Devoted to the Propagation and Defense of New Testament Christianity
June 30, 1949

False Arguments And Scripture Perversions

R. L: Whiteside, Denton, Texas

I believe it was Josh Billings who said, "I'd rather not know so much as to know so many things that ain't so." This should be especially true when it comes to dealing with the Bible:

Years ago a brother said to me, "You know the Bible says, 'When you are in Rome, do as Rome does.' " I did not know that. An old sister became very much disgusted at what she thought was inexcusable ignorance on my part. We were having a very mild winter: Said she, "Well, you know the Bible says, 'The time will come when you won't know summer from winter except by the budding of the tree:' " I said, "No, I did not know the Bible said that." "You didn't?" "No, I didn't know that was in the Bible." "La, I've read that a thousand times; and you, a preacher, and never did read it." I let it go at that, for there was no use in arguing against what she had read a thousand times. But she thought she had met up with one preacher that was inexcusably ignorant of the Bible.

Some times preachers, some of them rather prominent, are distressingly ignorant of some Bible history. I can see how a person may draw wrong conclusions as to what some verses teach, or even not understand the significance of certain historic events, but to be ignorant of what is said in a plain narrative seems to me to be inexcusable. But it is much worse when a man encloses in quotation marks statements of his own fabrication, as if he were making an exact quotation from the Bible: I have had a time or two an opponent frame a statement of his own and enclose it in quotation marks, and say I said it: That is not common honesty, and I did not like it.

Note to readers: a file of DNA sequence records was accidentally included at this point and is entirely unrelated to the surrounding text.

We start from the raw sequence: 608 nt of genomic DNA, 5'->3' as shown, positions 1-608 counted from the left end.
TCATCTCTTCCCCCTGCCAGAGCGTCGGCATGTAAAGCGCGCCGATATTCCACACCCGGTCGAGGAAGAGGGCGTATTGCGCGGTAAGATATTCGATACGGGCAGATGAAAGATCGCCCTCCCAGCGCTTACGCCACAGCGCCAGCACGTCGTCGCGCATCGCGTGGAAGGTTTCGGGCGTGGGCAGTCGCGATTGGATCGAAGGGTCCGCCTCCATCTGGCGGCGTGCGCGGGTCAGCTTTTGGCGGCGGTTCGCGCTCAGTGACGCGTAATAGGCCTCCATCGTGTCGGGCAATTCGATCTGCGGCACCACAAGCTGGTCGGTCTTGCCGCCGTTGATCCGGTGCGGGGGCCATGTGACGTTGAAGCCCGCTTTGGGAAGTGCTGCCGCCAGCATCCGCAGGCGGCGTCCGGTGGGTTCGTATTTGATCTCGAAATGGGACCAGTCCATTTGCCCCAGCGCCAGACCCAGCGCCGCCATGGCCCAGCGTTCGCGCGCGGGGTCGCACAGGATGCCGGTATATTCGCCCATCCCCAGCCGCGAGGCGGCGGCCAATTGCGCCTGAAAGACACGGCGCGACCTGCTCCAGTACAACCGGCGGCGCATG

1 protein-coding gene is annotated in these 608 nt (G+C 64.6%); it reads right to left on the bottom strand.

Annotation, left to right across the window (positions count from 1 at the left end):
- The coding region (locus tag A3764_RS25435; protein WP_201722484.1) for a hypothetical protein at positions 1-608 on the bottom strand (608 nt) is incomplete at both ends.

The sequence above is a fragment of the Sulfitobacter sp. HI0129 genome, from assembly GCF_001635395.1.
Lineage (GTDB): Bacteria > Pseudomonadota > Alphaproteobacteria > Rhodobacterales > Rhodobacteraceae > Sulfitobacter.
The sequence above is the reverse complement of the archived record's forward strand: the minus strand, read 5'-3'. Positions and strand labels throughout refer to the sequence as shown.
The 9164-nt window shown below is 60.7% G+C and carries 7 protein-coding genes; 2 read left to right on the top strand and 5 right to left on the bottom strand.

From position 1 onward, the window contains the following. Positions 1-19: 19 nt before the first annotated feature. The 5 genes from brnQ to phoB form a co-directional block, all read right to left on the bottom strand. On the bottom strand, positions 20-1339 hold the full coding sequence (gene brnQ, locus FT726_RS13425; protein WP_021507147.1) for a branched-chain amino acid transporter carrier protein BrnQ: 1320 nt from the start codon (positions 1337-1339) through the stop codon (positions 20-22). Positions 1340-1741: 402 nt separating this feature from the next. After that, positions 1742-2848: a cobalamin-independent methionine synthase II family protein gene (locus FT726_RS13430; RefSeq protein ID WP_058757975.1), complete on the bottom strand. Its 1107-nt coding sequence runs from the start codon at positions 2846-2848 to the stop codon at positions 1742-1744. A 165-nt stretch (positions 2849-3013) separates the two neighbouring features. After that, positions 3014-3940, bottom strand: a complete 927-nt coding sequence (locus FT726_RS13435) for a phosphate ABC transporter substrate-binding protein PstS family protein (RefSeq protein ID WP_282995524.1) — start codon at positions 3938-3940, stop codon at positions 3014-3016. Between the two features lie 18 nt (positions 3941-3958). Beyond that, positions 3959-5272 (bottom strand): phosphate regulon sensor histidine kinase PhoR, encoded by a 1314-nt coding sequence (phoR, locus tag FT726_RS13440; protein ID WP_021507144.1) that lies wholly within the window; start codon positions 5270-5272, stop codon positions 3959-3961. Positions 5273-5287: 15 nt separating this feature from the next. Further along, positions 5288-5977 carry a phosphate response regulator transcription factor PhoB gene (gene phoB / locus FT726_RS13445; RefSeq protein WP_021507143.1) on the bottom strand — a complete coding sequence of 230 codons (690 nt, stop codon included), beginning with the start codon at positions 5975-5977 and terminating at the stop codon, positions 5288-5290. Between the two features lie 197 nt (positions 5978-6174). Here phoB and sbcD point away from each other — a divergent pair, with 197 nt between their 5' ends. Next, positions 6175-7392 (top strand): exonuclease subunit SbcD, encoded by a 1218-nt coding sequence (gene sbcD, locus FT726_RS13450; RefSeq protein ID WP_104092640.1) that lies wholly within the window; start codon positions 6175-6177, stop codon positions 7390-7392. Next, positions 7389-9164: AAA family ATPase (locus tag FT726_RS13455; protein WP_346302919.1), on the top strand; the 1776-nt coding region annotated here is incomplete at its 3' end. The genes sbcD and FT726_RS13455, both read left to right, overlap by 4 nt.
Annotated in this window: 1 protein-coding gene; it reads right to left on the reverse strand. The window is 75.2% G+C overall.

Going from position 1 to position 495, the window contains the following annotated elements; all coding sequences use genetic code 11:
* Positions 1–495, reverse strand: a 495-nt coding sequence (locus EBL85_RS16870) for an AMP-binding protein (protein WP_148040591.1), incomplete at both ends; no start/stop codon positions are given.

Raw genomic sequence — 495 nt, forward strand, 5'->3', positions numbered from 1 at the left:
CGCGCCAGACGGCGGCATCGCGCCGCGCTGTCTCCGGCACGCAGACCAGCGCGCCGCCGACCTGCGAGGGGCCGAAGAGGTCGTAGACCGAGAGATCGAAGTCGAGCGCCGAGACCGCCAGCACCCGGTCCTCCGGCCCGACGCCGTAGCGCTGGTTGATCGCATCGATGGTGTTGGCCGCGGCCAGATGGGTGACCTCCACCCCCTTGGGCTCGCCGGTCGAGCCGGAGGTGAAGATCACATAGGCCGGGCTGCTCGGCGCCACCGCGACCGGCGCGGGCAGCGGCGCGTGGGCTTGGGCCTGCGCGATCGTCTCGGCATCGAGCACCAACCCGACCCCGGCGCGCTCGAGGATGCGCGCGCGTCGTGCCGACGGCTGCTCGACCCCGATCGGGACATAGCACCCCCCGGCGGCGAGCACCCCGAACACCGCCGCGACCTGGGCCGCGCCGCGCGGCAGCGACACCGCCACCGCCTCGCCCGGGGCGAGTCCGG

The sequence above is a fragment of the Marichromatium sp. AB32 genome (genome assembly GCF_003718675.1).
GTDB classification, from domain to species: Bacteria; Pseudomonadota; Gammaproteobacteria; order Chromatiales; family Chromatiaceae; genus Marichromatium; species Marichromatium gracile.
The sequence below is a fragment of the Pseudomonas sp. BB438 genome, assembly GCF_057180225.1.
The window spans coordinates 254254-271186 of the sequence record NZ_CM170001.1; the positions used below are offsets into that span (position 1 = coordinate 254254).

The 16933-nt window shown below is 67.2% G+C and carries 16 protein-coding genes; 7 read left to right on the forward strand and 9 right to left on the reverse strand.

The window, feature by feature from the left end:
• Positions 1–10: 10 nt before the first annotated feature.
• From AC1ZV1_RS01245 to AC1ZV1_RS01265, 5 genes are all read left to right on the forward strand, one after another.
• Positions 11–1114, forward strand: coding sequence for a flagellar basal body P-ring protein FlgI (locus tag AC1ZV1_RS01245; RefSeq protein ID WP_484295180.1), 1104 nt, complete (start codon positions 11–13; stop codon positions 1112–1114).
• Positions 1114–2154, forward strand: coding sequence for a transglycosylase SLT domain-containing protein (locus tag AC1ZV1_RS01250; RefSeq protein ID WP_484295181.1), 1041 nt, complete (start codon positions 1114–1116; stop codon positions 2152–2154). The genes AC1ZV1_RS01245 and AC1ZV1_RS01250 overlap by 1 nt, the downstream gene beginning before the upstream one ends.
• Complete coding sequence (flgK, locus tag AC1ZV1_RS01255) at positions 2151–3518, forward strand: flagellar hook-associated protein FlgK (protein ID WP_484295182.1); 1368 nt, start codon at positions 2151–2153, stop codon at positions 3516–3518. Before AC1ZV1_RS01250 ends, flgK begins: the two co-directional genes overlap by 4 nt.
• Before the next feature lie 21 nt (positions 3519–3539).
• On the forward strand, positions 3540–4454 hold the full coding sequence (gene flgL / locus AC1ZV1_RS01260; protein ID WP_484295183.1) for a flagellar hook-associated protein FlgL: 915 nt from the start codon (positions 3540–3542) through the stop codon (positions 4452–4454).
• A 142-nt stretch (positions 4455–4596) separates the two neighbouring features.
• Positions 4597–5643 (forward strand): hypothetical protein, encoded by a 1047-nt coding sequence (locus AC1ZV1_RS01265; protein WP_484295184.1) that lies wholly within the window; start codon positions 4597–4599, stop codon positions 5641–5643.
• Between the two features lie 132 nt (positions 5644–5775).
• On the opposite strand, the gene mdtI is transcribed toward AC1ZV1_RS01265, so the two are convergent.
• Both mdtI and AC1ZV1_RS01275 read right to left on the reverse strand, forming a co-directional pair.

Samples From Gospel Advocate

Here are same samples from the writings of a staff writer of the Gospel Advocate:

1. "When Jesus said, 'You need this bread of life,' they said, 'We know about that: Our fathers had this bread of heaven in the wilderness.' Jesus said, 'I am not talking about the manna which Moses gave to the people in the wilderness, but I am talking about myself as the divine Son of God come down to earth.' " But neither the people nor Jesus said what the staff writer says they said. Read John 6:26-35. Besides, Jesus said the very opposite of what the writer says as to the one who gave the manna: "It was not Moses that gave you the bread from heaven."

2. In Exodus 16, not in Numbers 35, as the staff writer says, we have recorded the murmuring of the children of Israel because of their lack of food. Concerning this the staff writer says, "While these people were murmuring and complaining Moses cried to the Lord, and the Lord said, 'I will give you bread from heaven.' The Israelites said, 'We are sinning, but the reason we are sinning is because we do not have the proper food. If we had the proper food, then we would behave ourselves:' " The record does not say that Moses cried to the Lord at that time; neither is there anything in the record that resembles in the remotest degree what the staff writer quotes the people as saying. And he is supposed to be telling what is in the Bible!